Thanks for having such an informative vegetable blog, it’s helped me with my first garden A TON : ) I live in Texas, zone 9, and always have problems with my cilantro. I grow them in long planters with, but spaced about 6 in. away from, other herbs like flat leaf parsley and thyme. They look great, and the coriander I harvest is generally OK (not great but OK). But my cilantro never has as robust a taste as the bunches you can buy in the grocery store so all I usually use is the coriander. Is this the variety, maybe the soil? My other herbs have great flavor, and everything looks green bushy and healthy.

Danielle Carroll

Hello Katy,
Cilantro is one of my favorites, but unfortunately one of the shortest living herbs especially in the Spring / early Summer. In your area, cilantro will overwinter so be sure and plant in the Fall. To get the best taste, harvest the leaves while they are young. You will harvest not long after you plant. Since we are taking leaves often frequent fertilization is a must to keep the leaves coming. You may set transplants out every couple of weeks in the late Winter / Spring to keep the harvest coming. Here are some additional tricks to growing cilantro.
-Danielle, Bonnie Plants

Danielle Carroll

Hi Mimi,
I am not sure how long your cilantro has been planted, but it will start to yellow if it is not fertilized regularly. Keeping it fertilized means more leaves for us to harvest….more salsa at my house. Cilantro leaves may also fade from that dark green color when it is grown in soggy soils. Make sure the soil is well-draining. If growing in a container, make sure there is plenty of drainage and a good potting mix is used.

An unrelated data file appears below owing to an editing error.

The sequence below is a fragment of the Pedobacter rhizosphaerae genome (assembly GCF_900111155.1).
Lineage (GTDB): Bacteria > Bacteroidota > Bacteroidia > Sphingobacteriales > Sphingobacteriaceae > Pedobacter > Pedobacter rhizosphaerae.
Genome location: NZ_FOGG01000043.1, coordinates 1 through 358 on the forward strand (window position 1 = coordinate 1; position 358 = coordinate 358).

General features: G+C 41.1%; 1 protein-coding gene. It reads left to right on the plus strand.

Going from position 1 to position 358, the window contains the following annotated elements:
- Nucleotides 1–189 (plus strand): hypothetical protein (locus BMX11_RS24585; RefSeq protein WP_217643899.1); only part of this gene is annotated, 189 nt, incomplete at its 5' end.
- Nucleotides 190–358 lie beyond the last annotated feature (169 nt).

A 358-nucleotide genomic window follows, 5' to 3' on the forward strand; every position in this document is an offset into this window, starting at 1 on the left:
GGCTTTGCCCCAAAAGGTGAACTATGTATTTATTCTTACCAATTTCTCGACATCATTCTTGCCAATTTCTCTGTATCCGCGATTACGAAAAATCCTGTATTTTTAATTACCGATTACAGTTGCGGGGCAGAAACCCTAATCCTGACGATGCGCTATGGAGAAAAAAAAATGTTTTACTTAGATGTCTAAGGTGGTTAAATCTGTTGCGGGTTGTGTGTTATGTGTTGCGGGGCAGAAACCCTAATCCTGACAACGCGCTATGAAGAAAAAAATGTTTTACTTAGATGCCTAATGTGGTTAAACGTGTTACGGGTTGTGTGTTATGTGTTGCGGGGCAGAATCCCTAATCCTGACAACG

-Danielle, Bonnie Plants

Danielle Carroll

Hi Mimi,
I am not sure how long your cilantro has been planted, but it will start to yellow if it is not fertilized regularly. Keeping it fertilized means more leaves for us to harvest….more salsa at my house. Cilantro leaves may also fade from that dark green color when it is grown in soggy soils. Make sure the soil is well-draining. If growing in a container, make sure there is plenty of drainage and a good potting mix is used.
-Danielle

Adriana

I live in Miami, I bought several herbs to have them in my kitchen window (Cilantro, Parsley, Basil, chives). I have them in pots and I want to know what quantities of water and how often should I place them.
Thank you for your help.

Danielle Carroll

Hi Adriana,
The amount of water will depend on the size of the container and amount of soil. For herbs it is best to water only when the top inch or so of soil starts to dry. Make sure that the container has good drainage, herbs do not grow well when their ‘feet are wet’. Take a peek at this article on watering containers. The article has cool tips on drip tubing for watering containers as well.